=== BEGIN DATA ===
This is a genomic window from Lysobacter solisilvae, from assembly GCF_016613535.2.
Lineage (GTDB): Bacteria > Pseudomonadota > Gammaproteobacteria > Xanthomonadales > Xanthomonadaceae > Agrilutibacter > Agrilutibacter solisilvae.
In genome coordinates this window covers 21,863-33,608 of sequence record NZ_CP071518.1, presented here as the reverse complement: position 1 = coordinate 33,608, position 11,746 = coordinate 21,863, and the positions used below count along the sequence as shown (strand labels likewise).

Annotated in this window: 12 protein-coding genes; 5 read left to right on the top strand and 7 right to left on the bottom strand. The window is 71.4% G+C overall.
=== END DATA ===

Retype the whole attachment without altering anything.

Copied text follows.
This is a genomic window from Lysobacter solisilvae, from assembly GCF_016613535.2.
Lineage (GTDB): Bacteria > Pseudomonadota > Gammaproteobacteria > Xanthomonadales > Xanthomonadaceae > Agrilutibacter > Agrilutibacter solisilvae.
In genome coordinates this window covers 21,863-33,608 of sequence record NZ_CP071518.1, presented here as the reverse complement: position 1 = coordinate 33,608, position 11,746 = coordinate 21,863, and the positions used below count along the sequence as shown (strand labels likewise).

Annotated in this window: 12 protein-coding genes; 5 read left to right on the top strand and 7 right to left on the bottom strand. The window is 71.4% G+C overall.